But what Socrates was talking about in the Third Symposium was the relationship between Truth and Beauty!
What this Greek scholar discovers is, the students in another country learn Greek by first learning to pronounce the letters, then the words, and then sentences and paragraphs. They can recite, word for word, what Socrates said, without realizing that those Greek words actually mean something. To the student they are all artificial sounds. Nobody has ever translated them into words the students can understand.
I said, “That’s how it looks to me, when I see you teaching the kids ‘science’ here in Brazil.” (Big blast, right?)
Then I held up the elementary physics textbook they were using. “There are no experimental results mentioned anywhere in this book, except in one place where there is a ball, rolling down an inclined plane, in which it says how far the ball got after one second, two seconds, three seconds, and so on. The numbers have ‘errors’ in them – that is, if you look at them, you think you’re looking at experimental results, because the numbers are a little above, or a little below, the theoretical values. The book even talks about having to correct the experimental errors – very fine. The trouble is, when you calculate the value of the acceleration constant from these values, you get the right answer. But a ball rolling down an inclined plane, if it is actually done, has an inertia to get it to turn, and will, if you do the experiment, produce five-sevenths of the right answer, because of the extra energy needed to go into the rotation of the ball. Therefore this single example of experimental ‘results’ is obtained from a fake experiment. Nobody had rolled such a ball, or they would never have gotten those results!
“I have discovered something else,” I continued. “By flipping the pages at random, and putting my finger in and reading the sentences on that page, I can show you what’s the matter – how it’s not science, but memorizing, in every circumstance. Therefore I am brave enough to flip through the pages now, in front of this audience, to put my finger in, to read, and to show you.”
So I did it. Brrrrrrrup – I stuck my finger in, and I started to read: “Triboluminescence. Triboluminescence is the light emitted when crystals are crushed…”
I said, “And there, have you got science? No! You have only told what a word means in terms of other words. You haven’t told anything about nature – what crystals produce light when you crush them, why they produce light. Did you see any student go home and try it? He can’t.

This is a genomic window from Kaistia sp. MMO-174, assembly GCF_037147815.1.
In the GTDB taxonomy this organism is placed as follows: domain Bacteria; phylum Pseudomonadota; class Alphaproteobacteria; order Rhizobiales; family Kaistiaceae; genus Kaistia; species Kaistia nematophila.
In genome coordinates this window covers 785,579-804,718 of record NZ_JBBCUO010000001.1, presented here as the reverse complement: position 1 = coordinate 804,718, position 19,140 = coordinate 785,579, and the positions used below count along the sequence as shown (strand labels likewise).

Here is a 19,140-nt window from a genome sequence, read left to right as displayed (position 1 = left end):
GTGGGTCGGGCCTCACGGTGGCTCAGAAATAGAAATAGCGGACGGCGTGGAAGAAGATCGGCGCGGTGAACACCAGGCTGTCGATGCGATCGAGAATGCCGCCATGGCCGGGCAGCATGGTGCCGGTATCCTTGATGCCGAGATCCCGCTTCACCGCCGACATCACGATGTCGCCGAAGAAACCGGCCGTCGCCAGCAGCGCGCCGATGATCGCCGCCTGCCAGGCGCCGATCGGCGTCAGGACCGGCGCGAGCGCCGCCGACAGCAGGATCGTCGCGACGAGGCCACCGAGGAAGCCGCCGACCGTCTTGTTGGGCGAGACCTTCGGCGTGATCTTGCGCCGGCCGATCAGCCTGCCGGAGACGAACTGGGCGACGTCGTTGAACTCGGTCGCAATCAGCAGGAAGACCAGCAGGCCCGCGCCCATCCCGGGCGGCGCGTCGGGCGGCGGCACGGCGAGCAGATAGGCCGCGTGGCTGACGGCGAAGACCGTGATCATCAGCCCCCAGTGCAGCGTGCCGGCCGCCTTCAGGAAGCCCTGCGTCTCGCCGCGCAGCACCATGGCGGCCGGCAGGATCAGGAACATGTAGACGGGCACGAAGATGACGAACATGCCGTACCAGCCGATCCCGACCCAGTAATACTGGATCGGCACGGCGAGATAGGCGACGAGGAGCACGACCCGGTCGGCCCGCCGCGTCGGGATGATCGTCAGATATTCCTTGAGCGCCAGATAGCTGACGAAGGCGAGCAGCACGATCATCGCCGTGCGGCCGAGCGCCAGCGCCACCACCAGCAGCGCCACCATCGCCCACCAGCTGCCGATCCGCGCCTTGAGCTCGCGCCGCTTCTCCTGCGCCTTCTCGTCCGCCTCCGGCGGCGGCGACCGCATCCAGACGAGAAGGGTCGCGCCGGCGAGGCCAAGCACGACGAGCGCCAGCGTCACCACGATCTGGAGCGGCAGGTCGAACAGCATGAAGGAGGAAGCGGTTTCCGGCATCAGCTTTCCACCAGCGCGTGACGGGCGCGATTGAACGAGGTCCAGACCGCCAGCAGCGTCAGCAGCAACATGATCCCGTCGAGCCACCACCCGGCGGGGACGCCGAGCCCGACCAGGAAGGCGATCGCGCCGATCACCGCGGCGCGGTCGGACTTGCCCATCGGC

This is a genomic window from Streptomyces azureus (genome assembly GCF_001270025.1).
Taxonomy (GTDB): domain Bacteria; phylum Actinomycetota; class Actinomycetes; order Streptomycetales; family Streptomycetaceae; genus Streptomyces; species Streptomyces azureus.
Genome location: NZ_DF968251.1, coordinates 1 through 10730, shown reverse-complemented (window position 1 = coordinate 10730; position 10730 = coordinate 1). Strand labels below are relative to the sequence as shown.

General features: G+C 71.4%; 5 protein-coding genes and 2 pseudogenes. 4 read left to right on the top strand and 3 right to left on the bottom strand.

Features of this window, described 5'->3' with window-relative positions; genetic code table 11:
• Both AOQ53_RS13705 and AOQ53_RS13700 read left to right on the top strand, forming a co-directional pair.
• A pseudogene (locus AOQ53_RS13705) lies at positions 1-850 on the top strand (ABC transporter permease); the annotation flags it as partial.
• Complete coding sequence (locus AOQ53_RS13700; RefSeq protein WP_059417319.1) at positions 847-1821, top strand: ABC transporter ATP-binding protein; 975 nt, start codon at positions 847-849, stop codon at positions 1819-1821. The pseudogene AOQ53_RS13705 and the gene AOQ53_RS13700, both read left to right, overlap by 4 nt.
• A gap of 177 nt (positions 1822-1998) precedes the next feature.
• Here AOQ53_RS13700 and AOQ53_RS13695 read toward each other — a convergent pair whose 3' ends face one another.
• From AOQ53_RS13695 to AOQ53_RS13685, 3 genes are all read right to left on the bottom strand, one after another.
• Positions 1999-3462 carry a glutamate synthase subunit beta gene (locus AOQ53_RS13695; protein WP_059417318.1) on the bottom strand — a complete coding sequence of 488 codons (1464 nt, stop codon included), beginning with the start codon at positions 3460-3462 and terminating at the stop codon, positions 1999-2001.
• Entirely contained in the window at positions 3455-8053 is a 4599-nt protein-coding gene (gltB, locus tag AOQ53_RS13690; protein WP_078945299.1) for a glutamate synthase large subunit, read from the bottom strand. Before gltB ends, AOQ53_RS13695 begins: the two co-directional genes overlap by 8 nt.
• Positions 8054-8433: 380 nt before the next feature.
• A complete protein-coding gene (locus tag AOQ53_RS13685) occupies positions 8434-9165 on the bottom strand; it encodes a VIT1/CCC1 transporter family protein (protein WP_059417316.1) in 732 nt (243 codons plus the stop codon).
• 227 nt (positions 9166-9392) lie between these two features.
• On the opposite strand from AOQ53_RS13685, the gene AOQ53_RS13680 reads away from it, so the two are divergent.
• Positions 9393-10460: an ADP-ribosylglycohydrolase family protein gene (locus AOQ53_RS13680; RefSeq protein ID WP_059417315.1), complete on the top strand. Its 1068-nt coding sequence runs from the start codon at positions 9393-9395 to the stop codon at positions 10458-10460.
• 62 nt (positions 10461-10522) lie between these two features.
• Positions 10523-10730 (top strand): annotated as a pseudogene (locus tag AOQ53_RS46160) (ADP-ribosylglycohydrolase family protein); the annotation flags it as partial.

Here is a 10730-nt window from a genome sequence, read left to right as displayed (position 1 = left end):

“But if, instead, you were to write, ‘When you take a lump of sugar and crush it with a pair of pliers in the dark, you can see a bluish flash. Some other crystals do that too. Nobody knows why. The phenomenon is called “triboluminescence.” ‘ Then someone will go home and try it. Then there’s an experience of nature.” I used that example to show them, but it didn’t make any difference where I would have put my finger in the book; it was like that everywhere.
Finally, I said that I couldn’t see how anyone could be educated by this self-propagating system in which people pass exams, and teach others to pass exams, but nobody knows anything. “However,” I said, “I must be wrong. There were two Students in my class who did very well, and one of the physicists I know was educated entirely in Brazil. Thus, it must be possible for some people to work their way through the system, bad as it is.”
Well, after I gave the talk, the head of the science education department got up and said, “Mr. Feynman has told us some things that are very hard for us to hear, but it appears to be that he really loves science, and is sincere in his criticism. Therefore, I think we should listen to him. I came here knowing we have some sickness in our system of education; what I have learned is that we have a cancer!” – and he sat down.
That gave other people the freedom to speak out, and there was a big excitement. Everybody was getting up and making suggestions. The students got some committee together to mimeograph the lectures in advance, and they got other committees organized to do this and that.
Then something happened which was totally unexpected for me. One of the students got up and said, “I’m one of the two students whom Mr. Feynman referred to at the end of his talk. I was not educated in Brazil; I was educated in Germany, and I’ve just come to Brazil this year.”
The other student who had done well in class had a similar thing to say. And the professor I had mentioned got up and said, “I was educated here in Brazil during the war, when, fortunately, all of the professors had left the university, so I learned everything by reading alone. Therefore I was not really educated under the Brazilian system.”
I didn’t expect that. I knew the system was bad, but 100 percent – it was terrible!
Since I had gone to Brazil under a program sponsored by the United States Government, I was asked by the State Department to write a report about my experiences in Brazil, so I wrote out the essentials of the speech I had just given. I found out later through the grapevine that the reaction of somebody in the State Department was, “That shows you how dangerous it is to send somebody to Brazil who is so naive. Foolish fellow; he can only cause trouble. He didn’t understand the problems.” Quite the contrary! I think this person in the State Department was naive to think that because he saw a university with a list of courses and descriptions, that’s what it was.